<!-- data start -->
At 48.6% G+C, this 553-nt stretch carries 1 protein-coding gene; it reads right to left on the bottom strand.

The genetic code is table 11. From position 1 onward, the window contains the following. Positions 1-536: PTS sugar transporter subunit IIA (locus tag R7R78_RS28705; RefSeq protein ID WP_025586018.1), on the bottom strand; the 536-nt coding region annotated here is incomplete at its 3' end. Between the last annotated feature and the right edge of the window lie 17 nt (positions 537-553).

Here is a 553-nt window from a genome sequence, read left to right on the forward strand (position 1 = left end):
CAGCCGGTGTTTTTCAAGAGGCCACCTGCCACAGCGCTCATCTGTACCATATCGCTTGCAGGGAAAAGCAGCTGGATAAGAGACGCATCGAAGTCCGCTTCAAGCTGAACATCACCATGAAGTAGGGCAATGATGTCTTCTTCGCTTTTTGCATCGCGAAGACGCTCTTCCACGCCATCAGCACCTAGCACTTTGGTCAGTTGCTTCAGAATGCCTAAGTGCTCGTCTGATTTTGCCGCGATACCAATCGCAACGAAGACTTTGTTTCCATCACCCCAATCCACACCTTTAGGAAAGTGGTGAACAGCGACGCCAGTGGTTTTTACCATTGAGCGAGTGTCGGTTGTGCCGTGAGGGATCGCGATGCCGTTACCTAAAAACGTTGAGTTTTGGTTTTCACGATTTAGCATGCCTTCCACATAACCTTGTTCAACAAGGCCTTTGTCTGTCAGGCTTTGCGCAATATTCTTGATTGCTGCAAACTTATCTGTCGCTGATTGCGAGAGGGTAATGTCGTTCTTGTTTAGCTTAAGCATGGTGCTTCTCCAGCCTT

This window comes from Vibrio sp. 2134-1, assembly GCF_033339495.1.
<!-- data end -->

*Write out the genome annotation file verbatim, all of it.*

At 48.6% G+C, this 553-nt stretch carries 1 protein-coding gene; it reads right to left on the bottom strand.

The genetic code is table 11. From position 1 onward, the window contains the following. Positions 1-536: PTS sugar transporter subunit IIA (locus tag R7R78_RS28705; RefSeq protein ID WP_025586018.1), on the bottom strand; the 536-nt coding region annotated here is incomplete at its 3' end. Between the last annotated feature and the right edge of the window lie 17 nt (positions 537-553).

Here is a 553-nt window from a genome sequence, read left to right on the forward strand (position 1 = left end):
CAGCCGGTGTTTTTCAAGAGGCCACCTGCCACAGCGCTCATCTGTACCATATCGCTTGCAGGGAAAAGCAGCTGGATAAGAGACGCATCGAAGTCCGCTTCAAGCTGAACATCACCATGAAGTAGGGCAATGATGTCTTCTTCGCTTTTTGCATCGCGAAGACGCTCTTCCACGCCATCAGCACCTAGCACTTTGGTCAGTTGCTTCAGAATGCCTAAGTGCTCGTCTGATTTTGCCGCGATACCAATCGCAACGAAGACTTTGTTTCCATCACCCCAATCCACACCTTTAGGAAAGTGGTGAACAGCGACGCCAGTGGTTTTTACCATTGAGCGAGTGTCGGTTGTGCCGTGAGGGATCGCGATGCCGTTACCTAAAAACGTTGAGTTTTGGTTTTCACGATTTAGCATGCCTTCCACATAACCTTGTTCAACAAGGCCTTTGTCTGTCAGGCTTTGCGCAATATTCTTGATTGCTGCAAACTTATCTGTCGCTGATTGCGAGAGGGTAATGTCGTTCTTGTTTAGCTTAAGCATGGTGCTTCTCCAGCCTT

This window comes from Vibrio sp. 2134-1, assembly GCF_033339495.1.